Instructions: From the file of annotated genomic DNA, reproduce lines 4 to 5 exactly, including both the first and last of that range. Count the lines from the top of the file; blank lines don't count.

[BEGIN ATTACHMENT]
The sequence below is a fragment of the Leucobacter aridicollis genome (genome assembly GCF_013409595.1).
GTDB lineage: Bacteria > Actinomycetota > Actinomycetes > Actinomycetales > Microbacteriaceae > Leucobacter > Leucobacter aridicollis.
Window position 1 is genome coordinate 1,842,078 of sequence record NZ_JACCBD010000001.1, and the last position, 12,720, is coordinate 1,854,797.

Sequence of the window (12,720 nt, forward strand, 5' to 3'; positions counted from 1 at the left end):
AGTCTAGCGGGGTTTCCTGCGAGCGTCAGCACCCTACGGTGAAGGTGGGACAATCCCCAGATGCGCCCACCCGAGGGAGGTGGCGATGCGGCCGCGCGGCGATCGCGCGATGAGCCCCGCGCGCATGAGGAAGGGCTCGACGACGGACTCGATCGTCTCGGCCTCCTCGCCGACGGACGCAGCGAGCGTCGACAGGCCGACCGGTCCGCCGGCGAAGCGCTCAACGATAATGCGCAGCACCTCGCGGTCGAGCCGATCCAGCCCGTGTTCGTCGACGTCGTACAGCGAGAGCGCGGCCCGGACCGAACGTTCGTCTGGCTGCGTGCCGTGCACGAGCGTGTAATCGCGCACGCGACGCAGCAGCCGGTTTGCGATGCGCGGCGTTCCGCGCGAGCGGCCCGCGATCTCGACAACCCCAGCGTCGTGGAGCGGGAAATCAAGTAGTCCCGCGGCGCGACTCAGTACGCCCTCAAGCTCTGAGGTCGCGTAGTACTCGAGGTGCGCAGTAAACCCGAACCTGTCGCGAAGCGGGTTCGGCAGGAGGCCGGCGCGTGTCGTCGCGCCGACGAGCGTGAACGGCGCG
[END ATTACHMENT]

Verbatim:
Sequence of the window (12,720 nt, forward strand, 5' to 3'; positions counted from 1 at the left end):
AGTCTAGCGGGGTTTCCTGCGAGCGTCAGCACCCTACGGTGAAGGTGGGACAATCCCCAGATGCGCCCACCCGAGGGAGGTGGCGATGCGGCCGCGCGGCGATCGCGCGATGAGCCCCGCGCGCATGAGGAAGGGCTCGACGACGGACTCGATCGTCTCGGCCTCCTCGCCGACGGACGCAGCGAGCGTCGACAGGCCGACCGGTCCGCCGGCGAAGCGCTCAACGATAATGCGCAGCACCTCGCGGTCGAGCCGATCCAGCCCGTGTTCGTCGACGTCGTACAGCGAGAGCGCGGCCCGGACCGAACGTTCGTCTGGCTGCGTGCCGTGCACGAGCGTGTAATCGCGCACGCGACGCAGCAGCCGGTTTGCGATGCGCGGCGTTCCGCGCGAGCGGCCCGCGATCTCGACAACCCCAGCGTCGTGGAGCGGGAAATCAAGTAGTCCCGCGGCGCGACTCAGTACGCCCTCAAGCTCTGAGGTCGCGTAGTACTCGAGGTGCGCAGTAAACCCGAACCTGTCGCGAAGCGGGTTCGGCAGGAGGCCGGCGCGTGTCGTCGCGCCGACGAGCGTGAACGGCGCG